patients were then given intravenous Adenosine as described above. Similarly, those patients
who remained in SVT after first two initial boluses of Adenosine were again randomized to
receive either Verapamil or Diltiazem.
This allowed four orders of treatment as follows:
- Verapamil infusion followed by Adenosine
- Diltiazem infusion followed by Adenosine
- Adenosine followed by Verapamil infusion
- Adenosine followed by Diltiazem infusion
If the tachycardia was not converted at the end of the study protocol, patients were managed
either with synchronised electrical cardioversion if haemodynamically unstable or with
further pharmacotherapy at the discretion of the treating physician if vital signs were
Following the successful conversion, patients' vital signs were closely monitored at 1 min
(immediate post-conversion), 5,10, 15 min and finally 30 min of post-conversion. If they
remained stable, they were shifted to observation ward with continuous telemetric
monitoring. They were eventually discharged if there were no recurrence during the period of
observation and arranged a follow-up appointment at Arrhythmia Clinic one week later.
Patients with the recurrence of SVT during the two-hour observation period were managed at
the discretion of the treating physician.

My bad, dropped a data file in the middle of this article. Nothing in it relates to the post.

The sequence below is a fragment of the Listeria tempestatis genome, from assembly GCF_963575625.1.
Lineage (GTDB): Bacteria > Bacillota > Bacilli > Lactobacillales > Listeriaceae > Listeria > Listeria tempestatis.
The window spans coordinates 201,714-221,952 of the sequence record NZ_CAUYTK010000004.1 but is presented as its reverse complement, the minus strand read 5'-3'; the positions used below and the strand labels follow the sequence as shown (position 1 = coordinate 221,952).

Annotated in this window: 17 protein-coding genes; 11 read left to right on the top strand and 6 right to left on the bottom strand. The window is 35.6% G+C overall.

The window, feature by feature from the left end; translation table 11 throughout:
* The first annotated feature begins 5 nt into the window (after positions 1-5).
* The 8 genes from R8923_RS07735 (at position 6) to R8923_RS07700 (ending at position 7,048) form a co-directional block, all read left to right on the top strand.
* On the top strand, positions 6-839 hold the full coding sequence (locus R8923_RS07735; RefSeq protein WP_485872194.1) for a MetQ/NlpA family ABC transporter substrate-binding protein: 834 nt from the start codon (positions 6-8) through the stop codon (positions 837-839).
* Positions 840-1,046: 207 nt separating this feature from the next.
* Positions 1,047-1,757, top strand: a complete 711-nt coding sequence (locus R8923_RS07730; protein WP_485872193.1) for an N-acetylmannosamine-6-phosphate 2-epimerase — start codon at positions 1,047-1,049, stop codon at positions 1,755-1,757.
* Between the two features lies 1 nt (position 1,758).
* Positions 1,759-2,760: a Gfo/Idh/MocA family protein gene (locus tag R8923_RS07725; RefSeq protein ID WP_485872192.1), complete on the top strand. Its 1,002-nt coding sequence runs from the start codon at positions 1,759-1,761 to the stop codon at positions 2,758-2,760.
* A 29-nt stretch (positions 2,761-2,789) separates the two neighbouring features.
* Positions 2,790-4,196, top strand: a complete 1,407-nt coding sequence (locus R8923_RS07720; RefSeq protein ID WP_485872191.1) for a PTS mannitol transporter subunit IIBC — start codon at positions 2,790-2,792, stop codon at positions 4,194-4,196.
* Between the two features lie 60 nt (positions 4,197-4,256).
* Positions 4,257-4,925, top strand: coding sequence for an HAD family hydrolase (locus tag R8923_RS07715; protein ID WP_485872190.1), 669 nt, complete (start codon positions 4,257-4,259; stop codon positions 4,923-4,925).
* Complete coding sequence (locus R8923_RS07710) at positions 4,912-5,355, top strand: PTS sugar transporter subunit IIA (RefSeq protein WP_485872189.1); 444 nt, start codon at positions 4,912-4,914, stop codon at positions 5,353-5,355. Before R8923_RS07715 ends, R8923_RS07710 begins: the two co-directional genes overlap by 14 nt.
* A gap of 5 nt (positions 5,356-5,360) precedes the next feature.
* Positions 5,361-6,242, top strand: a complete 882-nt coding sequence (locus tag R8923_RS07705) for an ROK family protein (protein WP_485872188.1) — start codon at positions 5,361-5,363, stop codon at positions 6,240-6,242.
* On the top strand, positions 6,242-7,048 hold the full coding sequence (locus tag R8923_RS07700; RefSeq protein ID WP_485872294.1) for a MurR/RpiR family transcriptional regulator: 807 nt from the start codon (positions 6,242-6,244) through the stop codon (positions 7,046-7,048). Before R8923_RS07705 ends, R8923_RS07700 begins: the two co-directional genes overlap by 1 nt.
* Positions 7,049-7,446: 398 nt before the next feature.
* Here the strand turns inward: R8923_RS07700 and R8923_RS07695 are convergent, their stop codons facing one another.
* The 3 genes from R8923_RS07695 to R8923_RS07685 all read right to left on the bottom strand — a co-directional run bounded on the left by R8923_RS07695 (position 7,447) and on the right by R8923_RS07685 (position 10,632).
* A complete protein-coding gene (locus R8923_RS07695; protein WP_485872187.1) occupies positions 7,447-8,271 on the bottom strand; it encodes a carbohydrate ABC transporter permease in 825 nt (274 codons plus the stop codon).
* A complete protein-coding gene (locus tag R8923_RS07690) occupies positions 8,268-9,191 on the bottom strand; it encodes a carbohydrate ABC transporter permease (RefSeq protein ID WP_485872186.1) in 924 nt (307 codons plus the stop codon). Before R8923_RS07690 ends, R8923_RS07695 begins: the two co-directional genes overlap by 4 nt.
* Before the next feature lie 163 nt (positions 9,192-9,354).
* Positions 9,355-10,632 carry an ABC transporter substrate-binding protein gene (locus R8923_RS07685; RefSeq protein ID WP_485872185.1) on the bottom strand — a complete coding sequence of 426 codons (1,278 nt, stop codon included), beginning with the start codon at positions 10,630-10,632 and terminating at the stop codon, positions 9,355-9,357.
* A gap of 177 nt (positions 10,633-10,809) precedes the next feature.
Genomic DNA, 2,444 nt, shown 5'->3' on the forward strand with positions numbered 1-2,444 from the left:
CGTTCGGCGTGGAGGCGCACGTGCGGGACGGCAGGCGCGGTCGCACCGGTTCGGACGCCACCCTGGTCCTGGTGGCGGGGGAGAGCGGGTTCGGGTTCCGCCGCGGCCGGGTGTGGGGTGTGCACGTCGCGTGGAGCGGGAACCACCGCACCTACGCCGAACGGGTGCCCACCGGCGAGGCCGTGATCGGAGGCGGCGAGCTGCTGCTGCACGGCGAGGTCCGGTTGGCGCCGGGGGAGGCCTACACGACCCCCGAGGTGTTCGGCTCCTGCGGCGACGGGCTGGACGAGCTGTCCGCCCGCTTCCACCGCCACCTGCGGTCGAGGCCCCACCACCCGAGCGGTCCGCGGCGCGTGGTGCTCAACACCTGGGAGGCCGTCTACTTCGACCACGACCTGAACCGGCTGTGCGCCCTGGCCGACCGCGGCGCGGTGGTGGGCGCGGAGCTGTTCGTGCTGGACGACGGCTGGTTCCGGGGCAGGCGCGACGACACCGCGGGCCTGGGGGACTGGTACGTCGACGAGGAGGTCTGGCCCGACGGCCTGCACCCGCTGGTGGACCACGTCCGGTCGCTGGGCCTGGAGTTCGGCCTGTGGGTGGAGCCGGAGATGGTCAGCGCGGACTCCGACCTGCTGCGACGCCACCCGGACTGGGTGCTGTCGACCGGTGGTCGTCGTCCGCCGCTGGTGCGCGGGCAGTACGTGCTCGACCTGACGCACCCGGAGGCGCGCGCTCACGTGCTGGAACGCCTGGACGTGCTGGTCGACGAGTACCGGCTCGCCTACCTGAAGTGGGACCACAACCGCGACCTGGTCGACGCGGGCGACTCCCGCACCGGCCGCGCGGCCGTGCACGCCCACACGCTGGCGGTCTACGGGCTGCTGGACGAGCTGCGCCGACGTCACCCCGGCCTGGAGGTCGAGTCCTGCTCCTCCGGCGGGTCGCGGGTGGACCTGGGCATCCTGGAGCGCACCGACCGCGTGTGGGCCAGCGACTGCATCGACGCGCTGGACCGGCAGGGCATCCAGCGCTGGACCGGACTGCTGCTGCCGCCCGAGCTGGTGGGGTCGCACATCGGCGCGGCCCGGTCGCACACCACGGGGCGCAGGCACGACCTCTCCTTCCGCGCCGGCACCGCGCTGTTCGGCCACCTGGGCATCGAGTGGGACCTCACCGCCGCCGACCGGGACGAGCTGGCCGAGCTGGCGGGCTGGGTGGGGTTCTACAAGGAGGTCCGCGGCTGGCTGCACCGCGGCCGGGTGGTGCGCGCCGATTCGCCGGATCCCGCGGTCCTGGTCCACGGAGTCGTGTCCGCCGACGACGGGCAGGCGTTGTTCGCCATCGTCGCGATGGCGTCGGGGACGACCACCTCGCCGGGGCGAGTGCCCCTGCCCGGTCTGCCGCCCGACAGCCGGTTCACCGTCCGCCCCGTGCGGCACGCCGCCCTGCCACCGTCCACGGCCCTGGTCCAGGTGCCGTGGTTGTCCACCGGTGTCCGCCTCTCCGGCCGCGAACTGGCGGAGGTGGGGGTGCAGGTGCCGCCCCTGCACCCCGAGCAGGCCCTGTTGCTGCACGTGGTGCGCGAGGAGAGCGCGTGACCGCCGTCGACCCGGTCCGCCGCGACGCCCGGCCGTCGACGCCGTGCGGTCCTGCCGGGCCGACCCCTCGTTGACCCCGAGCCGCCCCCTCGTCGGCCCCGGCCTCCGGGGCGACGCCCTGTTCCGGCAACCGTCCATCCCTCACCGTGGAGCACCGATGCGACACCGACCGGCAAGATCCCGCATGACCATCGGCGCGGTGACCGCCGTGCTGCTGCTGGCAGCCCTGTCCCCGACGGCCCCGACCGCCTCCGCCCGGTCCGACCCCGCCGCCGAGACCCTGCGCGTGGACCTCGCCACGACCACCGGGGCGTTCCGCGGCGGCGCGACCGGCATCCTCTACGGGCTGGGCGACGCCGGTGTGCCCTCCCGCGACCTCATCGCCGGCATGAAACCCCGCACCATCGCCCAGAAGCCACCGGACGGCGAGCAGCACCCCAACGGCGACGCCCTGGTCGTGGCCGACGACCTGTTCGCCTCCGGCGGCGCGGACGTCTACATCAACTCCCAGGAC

Study end points were as follows:
- Conversion to sinus rhythm
- Withdrawal because of major adverse effects
- Completion of trial protocol without termination of tachycardia
Data on the final analysis was obtained from follow-up records of Cardiology department as
well. The cost of medication used for each patient was also computed to understand the cost
aspects of different regimens.
Minimum age: 10 Years.
Maximum age: N/A.
- More than 10 years old
- Electrocardiographic diagnosis of SVT
- SVT not converted by the vagal manoeuvres
- Signs of impaired cerebral perfusion
- Signs of pulmonary oedema
- Subsequent diagnosis of other types of arrythmias rather than SVT
- pregnancy by history
Locations and Contacts
Singapore General Hospital, Singapore 62223322, Singapore
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Starting date: January 1997
Last updated: December 19, 2006